Level the playing field and Puerto Rico will join Hawaii as the Happiest State in. the Union.
Hawaii has just been recognized as the Happiest State in the USA. The report from WalletHub weighs criteria and indicators measuring the strengths and weaknesses of each state that define quality of life.
Like Puerto Rico, Hawaii was a territory for decades after the majority expressed support for statehood. Like Puerto Rico, Hawaii’s admission was delayed by national politics influenced by economic special interests profiting from territorial status. These special interests delayed recognition of the right to self-determination by Congress.
Like Puerto Rico, Hawaii has hurricanes, sea level rise, natural disasters (including volcanic eruptions), and other extreme weather, but as a state it has been able to harden its infrastructure and disaster response capabilities as the territory of Puerto Rico cannot.
Hawaii is the newest state of the union. It is the last territory to become a state. It was not as economically ready for statehood a some other territories had been, but its full economic potential was realized after admission on an equal footing with other states. Statehood brought the convergence with the national economy that all new states experience.
There was a controversial history of U.S. annexation and an independence movement. Hawaiian cultural and political nationalism thrives in Hawaii politics under statehood. The legacy of cultural diversity in Hawaii sometimes led to cultural divisiveness. For example, in the 1920’s there were riots in Honolulu when English language requirements were imposed on some tourist industry trades.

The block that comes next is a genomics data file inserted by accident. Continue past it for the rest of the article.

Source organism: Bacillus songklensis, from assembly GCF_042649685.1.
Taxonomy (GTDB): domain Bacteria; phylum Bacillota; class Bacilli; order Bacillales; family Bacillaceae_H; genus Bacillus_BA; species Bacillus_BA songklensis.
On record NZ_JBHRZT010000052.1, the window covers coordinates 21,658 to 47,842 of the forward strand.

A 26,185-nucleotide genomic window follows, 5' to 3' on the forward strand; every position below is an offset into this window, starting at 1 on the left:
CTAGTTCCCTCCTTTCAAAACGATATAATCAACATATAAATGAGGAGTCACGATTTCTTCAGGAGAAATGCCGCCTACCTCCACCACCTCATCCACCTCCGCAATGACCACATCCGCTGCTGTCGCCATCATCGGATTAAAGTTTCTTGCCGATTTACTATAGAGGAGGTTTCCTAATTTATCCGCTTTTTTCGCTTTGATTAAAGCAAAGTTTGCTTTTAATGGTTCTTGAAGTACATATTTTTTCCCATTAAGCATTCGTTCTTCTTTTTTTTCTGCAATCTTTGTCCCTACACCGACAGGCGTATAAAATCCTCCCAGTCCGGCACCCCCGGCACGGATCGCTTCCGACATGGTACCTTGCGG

That led to a state policy preserving programs for the promotion of multilingualism. Multi-culturalism in Hawaii is sustainable due to state government public policy. economic support for social equity, and respect for ethnic heritage.
All these points remind us of Puerto Rico.
Puerto Rico could be the happiest state
Could Puerto Rico be the Happiest State in the future? If you believe in the character of the people of Puerto Rico and America’s model for realization of the full potential of all citizens under statehood, can there be any doubt?
Puerto Rico was not included in the WalletHub research, as it is so often left out of research on the states. As a territory, Puerto Rico would lose points for food insecurity, economic security, and safety. Hawaii would have scored badly on those points as a territory, too. As a state, Puerto Rico will — like Hawaii — have greater prosperity and security. Workers will continue to be able to work in a place where others vacation. Beautiful weather, strong communities, and sports participation will continue to contribute to the high score.
We look forward to the day when the 51st state — Puerto Rico — shows up at the top of the list of happiest states.